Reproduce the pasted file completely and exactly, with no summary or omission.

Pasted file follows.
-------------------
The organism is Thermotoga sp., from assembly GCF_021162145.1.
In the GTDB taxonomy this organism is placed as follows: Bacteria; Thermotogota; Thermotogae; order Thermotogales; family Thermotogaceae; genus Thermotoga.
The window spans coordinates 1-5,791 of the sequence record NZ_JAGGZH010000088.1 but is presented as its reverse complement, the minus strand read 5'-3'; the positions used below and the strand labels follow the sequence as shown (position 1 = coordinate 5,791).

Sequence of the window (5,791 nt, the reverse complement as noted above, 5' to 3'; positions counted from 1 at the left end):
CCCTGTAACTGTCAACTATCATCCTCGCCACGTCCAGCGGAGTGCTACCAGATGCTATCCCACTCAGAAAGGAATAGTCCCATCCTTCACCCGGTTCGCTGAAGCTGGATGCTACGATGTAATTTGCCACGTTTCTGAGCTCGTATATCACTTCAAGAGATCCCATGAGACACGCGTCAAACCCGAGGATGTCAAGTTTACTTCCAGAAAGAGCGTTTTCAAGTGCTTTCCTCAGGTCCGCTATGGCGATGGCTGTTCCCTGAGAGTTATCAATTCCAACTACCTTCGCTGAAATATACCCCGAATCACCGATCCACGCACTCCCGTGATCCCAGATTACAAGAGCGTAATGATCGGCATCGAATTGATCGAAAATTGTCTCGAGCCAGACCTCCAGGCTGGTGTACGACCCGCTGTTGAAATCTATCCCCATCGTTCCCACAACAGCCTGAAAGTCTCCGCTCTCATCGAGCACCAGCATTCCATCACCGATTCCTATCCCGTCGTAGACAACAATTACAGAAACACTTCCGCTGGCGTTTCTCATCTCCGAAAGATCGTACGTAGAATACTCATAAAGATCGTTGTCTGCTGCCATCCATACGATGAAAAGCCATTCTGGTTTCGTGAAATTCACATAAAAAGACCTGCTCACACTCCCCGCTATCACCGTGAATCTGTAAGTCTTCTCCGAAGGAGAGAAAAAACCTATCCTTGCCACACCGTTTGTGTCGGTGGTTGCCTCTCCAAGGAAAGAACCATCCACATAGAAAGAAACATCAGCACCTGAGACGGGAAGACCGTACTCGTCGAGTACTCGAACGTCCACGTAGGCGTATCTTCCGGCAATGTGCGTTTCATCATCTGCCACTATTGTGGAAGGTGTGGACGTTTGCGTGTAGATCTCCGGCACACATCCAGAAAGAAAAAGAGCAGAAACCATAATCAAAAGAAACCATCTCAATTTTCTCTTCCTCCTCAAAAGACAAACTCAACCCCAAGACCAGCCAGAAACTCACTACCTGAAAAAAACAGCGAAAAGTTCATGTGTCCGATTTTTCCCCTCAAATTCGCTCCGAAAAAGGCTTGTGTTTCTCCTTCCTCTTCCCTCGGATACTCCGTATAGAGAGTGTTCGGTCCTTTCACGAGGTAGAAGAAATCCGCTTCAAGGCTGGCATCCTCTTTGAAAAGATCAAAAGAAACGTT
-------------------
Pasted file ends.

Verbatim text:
The organism is Thermotoga sp., from assembly GCF_021162145.1.
In the GTDB taxonomy this organism is placed as follows: Bacteria; Thermotogota; Thermotogae; order Thermotogales; family Thermotogaceae; genus Thermotoga.
The window spans coordinates 1-5,791 of the sequence record NZ_JAGGZH010000088.1 but is presented as its reverse complement, the minus strand read 5'-3'; the positions used below and the strand labels follow the sequence as shown (position 1 = coordinate 5,791).

Sequence of the window (5,791 nt, the reverse complement as noted above, 5' to 3'; positions counted from 1 at the left end):
CCCTGTAACTGTCAACTATCATCCTCGCCACGTCCAGCGGAGTGCTACCAGATGCTATCCCACTCAGAAAGGAATAGTCCCATCCTTCACCCGGTTCGCTGAAGCTGGATGCTACGATGTAATTTGCCACGTTTCTGAGCTCGTATATCACTTCAAGAGATCCCATGAGACACGCGTCAAACCCGAGGATGTCAAGTTTACTTCCAGAAAGAGCGTTTTCAAGTGCTTTCCTCAGGTCCGCTATGGCGATGGCTGTTCCCTGAGAGTTATCAATTCCAACTACCTTCGCTGAAATATACCCCGAATCACCGATCCACGCACTCCCGTGATCCCAGATTACAAGAGCGTAATGATCGGCATCGAATTGATCGAAAATTGTCTCGAGCCAGACCTCCAGGCTGGTGTACGACCCGCTGTTGAAATCTATCCCCATCGTTCCCACAACAGCCTGAAAGTCTCCGCTCTCATCGAGCACCAGCATTCCATCACCGATTCCTATCCCGTCGTAGACAACAATTACAGAAACACTTCCGCTGGCGTTTCTCATCTCCGAAAGATCGTACGTAGAATACTCATAAAGATCGTTGTCTGCTGCCATCCATACGATGAAAAGCCATTCTGGTTTCGTGAAATTCACATAAAAAGACCTGCTCACACTCCCCGCTATCACCGTGAATCTGTAAGTCTTCTCCGAAGGAGAGAAAAAACCTATCCTTGCCACACCGTTTGTGTCGGTGGTTGCCTCTCCAAGGAAAGAACCATCCACATAGAAAGAAACATCAGCACCTGAGACGGGAAGACCGTACTCGTCGAGTACTCGAACGTCCACGTAGGCGTATCTTCCGGCAATGTGCGTTTCATCATCTGCCACTATTGTGGAAGGTGTGGACGTTTGCGTGTAGATCTCCGGCACACATCCAGAAAGAAAAAGAGCAGAAACCATAATCAAAAGAAACCATCTCAATTTTCTCTTCCTCCTCAAAAGACAAACTCAACCCCAAGACCAGCCAGAAACTCACTACCTGAAAAAAACAGCGAAAAGTTCATGTGTCCGATTTTTCCCCTCAAATTCGCTCCGAAAAAGGCTTGTGTTTCTCCTTCCTCTTCCCTCGGATACTCCGTATAGAGAGTGTTCGGTCCTTTCACGAGGTAGAAGAAATCCGCTTCAAGGCTGGCATCCTCTTTGAAAAGATCAAAAGAAACGTT